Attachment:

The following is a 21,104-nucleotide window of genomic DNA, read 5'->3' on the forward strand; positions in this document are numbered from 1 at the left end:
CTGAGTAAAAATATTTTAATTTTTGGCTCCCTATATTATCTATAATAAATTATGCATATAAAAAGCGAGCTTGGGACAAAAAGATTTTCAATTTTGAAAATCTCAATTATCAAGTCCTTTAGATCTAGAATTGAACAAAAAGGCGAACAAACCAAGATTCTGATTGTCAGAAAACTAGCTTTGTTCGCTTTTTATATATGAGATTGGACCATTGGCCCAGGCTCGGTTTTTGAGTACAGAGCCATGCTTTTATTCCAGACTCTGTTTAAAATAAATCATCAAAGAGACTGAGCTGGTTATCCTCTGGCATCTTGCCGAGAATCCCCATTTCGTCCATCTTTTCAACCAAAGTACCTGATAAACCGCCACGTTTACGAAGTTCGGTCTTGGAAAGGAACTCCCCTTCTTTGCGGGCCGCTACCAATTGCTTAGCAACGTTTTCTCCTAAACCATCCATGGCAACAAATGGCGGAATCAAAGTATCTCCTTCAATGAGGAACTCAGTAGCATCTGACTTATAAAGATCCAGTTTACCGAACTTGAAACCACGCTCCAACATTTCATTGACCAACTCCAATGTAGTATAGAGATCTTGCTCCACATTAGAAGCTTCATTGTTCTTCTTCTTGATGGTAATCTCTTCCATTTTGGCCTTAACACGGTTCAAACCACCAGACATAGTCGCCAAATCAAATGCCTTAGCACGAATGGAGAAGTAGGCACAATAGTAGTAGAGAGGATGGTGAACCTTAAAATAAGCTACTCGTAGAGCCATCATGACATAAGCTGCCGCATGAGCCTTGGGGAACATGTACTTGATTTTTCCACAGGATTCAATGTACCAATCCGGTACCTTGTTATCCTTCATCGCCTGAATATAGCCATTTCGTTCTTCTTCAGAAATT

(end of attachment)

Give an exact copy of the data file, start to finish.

The following is a 21,104-nucleotide window of genomic DNA, read 5'->3' on the forward strand; positions in this document are numbered from 1 at the left end:
CTGAGTAAAAATATTTTAATTTTTGGCTCCCTATATTATCTATAATAAATTATGCATATAAAAAGCGAGCTTGGGACAAAAAGATTTTCAATTTTGAAAATCTCAATTATCAAGTCCTTTAGATCTAGAATTGAACAAAAAGGCGAACAAACCAAGATTCTGATTGTCAGAAAACTAGCTTTGTTCGCTTTTTATATATGAGATTGGACCATTGGCCCAGGCTCGGTTTTTGAGTACAGAGCCATGCTTTTATTCCAGACTCTGTTTAAAATAAATCATCAAAGAGACTGAGCTGGTTATCCTCTGGCATCTTGCCGAGAATCCCCATTTCGTCCATCTTTTCAACCAAAGTACCTGATAAACCGCCACGTTTACGAAGTTCGGTCTTGGAAAGGAACTCCCCTTCTTTGCGGGCCGCTACCAATTGCTTAGCAACGTTTTCTCCTAAACCATCCATGGCAACAAATGGCGGAATCAAAGTATCTCCTTCAATGAGGAACTCAGTAGCATCTGACTTATAAAGATCCAGTTTACCGAACTTGAAACCACGCTCCAACATTTCATTGACCAACTCCAATGTAGTATAGAGATCTTGCTCCACATTAGAAGCTTCATTGTTCTTCTTCTTGATGGTAATCTCTTCCATTTTGGCCTTAACACGGTTCAAACCACCAGACATAGTCGCCAAATCAAATGCCTTAGCACGAATGGAGAAGTAGGCACAATAGTAGTAGAGAGGATGGTGAACCTTAAAATAAGCTACTCGTAGAGCCATCATGACATAAGCTGCCGCATGAGCCTTGGGGAACATGTACTTGATTTTTCCACAGGATTCAATGTACCAATCCGGTACCTTGTTATCCTTCATCGCCTGAATATAGCCATTTCGTTCTTCTTCAGAAATT